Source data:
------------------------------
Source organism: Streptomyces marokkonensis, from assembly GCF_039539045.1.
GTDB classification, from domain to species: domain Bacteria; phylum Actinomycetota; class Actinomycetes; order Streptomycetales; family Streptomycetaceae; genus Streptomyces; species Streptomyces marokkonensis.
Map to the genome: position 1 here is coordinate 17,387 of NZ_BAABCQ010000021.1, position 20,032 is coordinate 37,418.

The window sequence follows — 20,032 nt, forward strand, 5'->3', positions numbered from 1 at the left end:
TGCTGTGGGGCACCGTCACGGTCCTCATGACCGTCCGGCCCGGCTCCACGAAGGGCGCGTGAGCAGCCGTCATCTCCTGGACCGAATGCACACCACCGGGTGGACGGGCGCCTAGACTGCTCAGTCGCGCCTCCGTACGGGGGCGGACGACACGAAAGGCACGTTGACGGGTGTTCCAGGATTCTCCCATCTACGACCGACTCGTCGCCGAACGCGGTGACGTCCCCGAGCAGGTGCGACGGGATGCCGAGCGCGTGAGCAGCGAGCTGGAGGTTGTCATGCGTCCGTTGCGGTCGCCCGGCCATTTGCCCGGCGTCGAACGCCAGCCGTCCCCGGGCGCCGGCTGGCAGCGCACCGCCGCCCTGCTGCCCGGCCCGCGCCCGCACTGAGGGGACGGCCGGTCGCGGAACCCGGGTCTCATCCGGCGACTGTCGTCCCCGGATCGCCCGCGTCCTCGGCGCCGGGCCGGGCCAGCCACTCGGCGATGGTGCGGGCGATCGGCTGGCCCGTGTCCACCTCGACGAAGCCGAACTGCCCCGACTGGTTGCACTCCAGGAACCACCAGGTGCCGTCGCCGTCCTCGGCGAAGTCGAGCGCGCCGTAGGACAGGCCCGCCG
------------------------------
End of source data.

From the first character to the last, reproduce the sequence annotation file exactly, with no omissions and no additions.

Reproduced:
Source organism: Streptomyces marokkonensis, from assembly GCF_039539045.1.
GTDB classification, from domain to species: domain Bacteria; phylum Actinomycetota; class Actinomycetes; order Streptomycetales; family Streptomycetaceae; genus Streptomyces; species Streptomyces marokkonensis.
Map to the genome: position 1 here is coordinate 17,387 of NZ_BAABCQ010000021.1, position 20,032 is coordinate 37,418.

The window sequence follows — 20,032 nt, forward strand, 5'->3', positions numbered from 1 at the left end:
TGCTGTGGGGCACCGTCACGGTCCTCATGACCGTCCGGCCCGGCTCCACGAAGGGCGCGTGAGCAGCCGTCATCTCCTGGACCGAATGCACACCACCGGGTGGACGGGCGCCTAGACTGCTCAGTCGCGCCTCCGTACGGGGGCGGACGACACGAAAGGCACGTTGACGGGTGTTCCAGGATTCTCCCATCTACGACCGACTCGTCGCCGAACGCGGTGACGTCCCCGAGCAGGTGCGACGGGATGCCGAGCGCGTGAGCAGCGAGCTGGAGGTTGTCATGCGTCCGTTGCGGTCGCCCGGCCATTTGCCCGGCGTCGAACGCCAGCCGTCCCCGGGCGCCGGCTGGCAGCGCACCGCCGCCCTGCTGCCCGGCCCGCGCCCGCACTGAGGGGACGGCCGGTCGCGGAACCCGGGTCTCATCCGGCGACTGTCGTCCCCGGATCGCCCGCGTCCTCGGCGCCGGGCCGGGCCAGCCACTCGGCGATGGTGCGGGCGATCGGCTGGCCCGTGTCCACCTCGACGAAGCCGAACTGCCCCGACTGGTTGCACTCCAGGAACCACCAGGTGCCGTCGCCGTCCTCGGCGAAGTCGAGCGCGCCGTAGGACAGGCCCGCCG